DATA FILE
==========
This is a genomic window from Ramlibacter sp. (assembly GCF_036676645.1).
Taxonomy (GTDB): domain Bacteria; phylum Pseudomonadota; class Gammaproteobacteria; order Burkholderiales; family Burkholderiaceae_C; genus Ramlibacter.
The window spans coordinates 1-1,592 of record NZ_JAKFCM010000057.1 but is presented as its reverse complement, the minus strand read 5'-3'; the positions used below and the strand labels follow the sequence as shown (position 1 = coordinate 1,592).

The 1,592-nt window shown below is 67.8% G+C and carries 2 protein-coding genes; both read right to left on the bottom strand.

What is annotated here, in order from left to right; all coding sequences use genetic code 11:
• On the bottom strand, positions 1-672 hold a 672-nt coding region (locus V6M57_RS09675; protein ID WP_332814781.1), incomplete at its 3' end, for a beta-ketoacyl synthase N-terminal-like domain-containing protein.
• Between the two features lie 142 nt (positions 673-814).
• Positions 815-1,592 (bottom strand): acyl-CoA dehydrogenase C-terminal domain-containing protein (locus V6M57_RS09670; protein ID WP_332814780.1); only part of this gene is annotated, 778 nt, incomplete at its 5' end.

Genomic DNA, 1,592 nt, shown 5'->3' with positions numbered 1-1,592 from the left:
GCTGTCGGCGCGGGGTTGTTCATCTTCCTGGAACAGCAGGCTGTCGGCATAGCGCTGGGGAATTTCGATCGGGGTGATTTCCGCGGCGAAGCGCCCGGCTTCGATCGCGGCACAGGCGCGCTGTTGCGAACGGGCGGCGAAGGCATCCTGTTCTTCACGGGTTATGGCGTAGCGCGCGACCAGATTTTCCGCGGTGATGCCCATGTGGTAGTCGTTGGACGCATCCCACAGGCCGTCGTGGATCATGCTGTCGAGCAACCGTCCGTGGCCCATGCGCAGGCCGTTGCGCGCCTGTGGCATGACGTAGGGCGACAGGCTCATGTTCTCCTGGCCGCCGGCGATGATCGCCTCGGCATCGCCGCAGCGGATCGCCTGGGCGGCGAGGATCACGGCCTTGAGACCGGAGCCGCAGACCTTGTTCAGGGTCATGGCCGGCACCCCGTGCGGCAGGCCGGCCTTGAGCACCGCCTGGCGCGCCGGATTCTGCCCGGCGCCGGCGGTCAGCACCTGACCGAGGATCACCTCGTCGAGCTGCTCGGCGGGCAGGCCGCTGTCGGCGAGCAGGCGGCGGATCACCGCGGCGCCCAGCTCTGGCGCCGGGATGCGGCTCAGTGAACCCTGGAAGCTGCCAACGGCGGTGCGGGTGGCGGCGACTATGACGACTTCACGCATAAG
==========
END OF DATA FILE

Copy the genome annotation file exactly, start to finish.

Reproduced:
This is a genomic window from Ramlibacter sp. (assembly GCF_036676645.1).
Taxonomy (GTDB): domain Bacteria; phylum Pseudomonadota; class Gammaproteobacteria; order Burkholderiales; family Burkholderiaceae_C; genus Ramlibacter.
The window spans coordinates 1-1,592 of record NZ_JAKFCM010000057.1 but is presented as its reverse complement, the minus strand read 5'-3'; the positions used below and the strand labels follow the sequence as shown (position 1 = coordinate 1,592).

The 1,592-nt window shown below is 67.8% G+C and carries 2 protein-coding genes; both read right to left on the bottom strand.

What is annotated here, in order from left to right; all coding sequences use genetic code 11:
• On the bottom strand, positions 1-672 hold a 672-nt coding region (locus V6M57_RS09675; protein ID WP_332814781.1), incomplete at its 3' end, for a beta-ketoacyl synthase N-terminal-like domain-containing protein.
• Between the two features lie 142 nt (positions 673-814).
• Positions 815-1,592 (bottom strand): acyl-CoA dehydrogenase C-terminal domain-containing protein (locus V6M57_RS09670; protein ID WP_332814780.1); only part of this gene is annotated, 778 nt, incomplete at its 5' end.

Genomic DNA, 1,592 nt, shown 5'->3' with positions numbered 1-1,592 from the left:
GCTGTCGGCGCGGGGTTGTTCATCTTCCTGGAACAGCAGGCTGTCGGCATAGCGCTGGGGAATTTCGATCGGGGTGATTTCCGCGGCGAAGCGCCCGGCTTCGATCGCGGCACAGGCGCGCTGTTGCGAACGGGCGGCGAAGGCATCCTGTTCTTCACGGGTTATGGCGTAGCGCGCGACCAGATTTTCCGCGGTGATGCCCATGTGGTAGTCGTTGGACGCATCCCACAGGCCGTCGTGGATCATGCTGTCGAGCAACCGTCCGTGGCCCATGCGCAGGCCGTTGCGCGCCTGTGGCATGACGTAGGGCGACAGGCTCATGTTCTCCTGGCCGCCGGCGATGATCGCCTCGGCATCGCCGCAGCGGATCGCCTGGGCGGCGAGGATCACGGCCTTGAGACCGGAGCCGCAGACCTTGTTCAGGGTCATGGCCGGCACCCCGTGCGGCAGGCCGGCCTTGAGCACCGCCTGGCGCGCCGGATTCTGCCCGGCGCCGGCGGTCAGCACCTGACCGAGGATCACCTCGTCGAGCTGCTCGGCGGGCAGGCCGCTGTCGGCGAGCAGGCGGCGGATCACCGCGGCGCCCAGCTCTGGCGCCGGGATGCGGCTCAGTGAACCCTGGAAGCTGCCAACGGCGGTGCGGGTGGCGGCGACTATGACGACTTCACGCATAAG